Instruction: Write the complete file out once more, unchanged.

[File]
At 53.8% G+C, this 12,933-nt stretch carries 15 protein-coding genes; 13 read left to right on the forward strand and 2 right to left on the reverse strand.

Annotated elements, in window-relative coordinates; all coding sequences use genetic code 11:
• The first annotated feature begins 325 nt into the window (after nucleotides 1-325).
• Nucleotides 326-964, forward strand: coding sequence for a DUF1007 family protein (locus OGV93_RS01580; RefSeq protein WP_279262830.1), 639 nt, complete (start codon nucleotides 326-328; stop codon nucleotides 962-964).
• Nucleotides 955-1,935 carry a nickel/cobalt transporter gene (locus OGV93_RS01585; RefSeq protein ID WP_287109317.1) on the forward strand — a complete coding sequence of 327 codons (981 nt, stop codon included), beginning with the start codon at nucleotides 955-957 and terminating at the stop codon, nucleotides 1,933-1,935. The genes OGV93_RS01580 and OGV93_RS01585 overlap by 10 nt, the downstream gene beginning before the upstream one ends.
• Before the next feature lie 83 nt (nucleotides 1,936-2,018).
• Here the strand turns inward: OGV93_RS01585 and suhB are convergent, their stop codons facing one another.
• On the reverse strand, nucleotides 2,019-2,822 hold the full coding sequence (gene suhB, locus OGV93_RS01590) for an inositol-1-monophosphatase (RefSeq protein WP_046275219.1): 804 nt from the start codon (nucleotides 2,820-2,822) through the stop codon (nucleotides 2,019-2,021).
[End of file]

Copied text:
At 53.8% G+C, this 12,933-nt stretch carries 15 protein-coding genes; 13 read left to right on the forward strand and 2 right to left on the reverse strand.

Annotated elements, in window-relative coordinates; all coding sequences use genetic code 11:
• The first annotated feature begins 325 nt into the window (after nucleotides 1-325).
• Nucleotides 326-964, forward strand: coding sequence for a DUF1007 family protein (locus OGV93_RS01580; RefSeq protein WP_279262830.1), 639 nt, complete (start codon nucleotides 326-328; stop codon nucleotides 962-964).
• Nucleotides 955-1,935 carry a nickel/cobalt transporter gene (locus OGV93_RS01585; RefSeq protein ID WP_287109317.1) on the forward strand — a complete coding sequence of 327 codons (981 nt, stop codon included), beginning with the start codon at nucleotides 955-957 and terminating at the stop codon, nucleotides 1,933-1,935. The genes OGV93_RS01580 and OGV93_RS01585 overlap by 10 nt, the downstream gene beginning before the upstream one ends.
• Before the next feature lie 83 nt (nucleotides 1,936-2,018).
• Here the strand turns inward: OGV93_RS01585 and suhB are convergent, their stop codons facing one another.
• On the reverse strand, nucleotides 2,019-2,822 hold the full coding sequence (gene suhB, locus OGV93_RS01590) for an inositol-1-monophosphatase (RefSeq protein WP_046275219.1): 804 nt from the start codon (nucleotides 2,820-2,822) through the stop codon (nucleotides 2,019-2,021).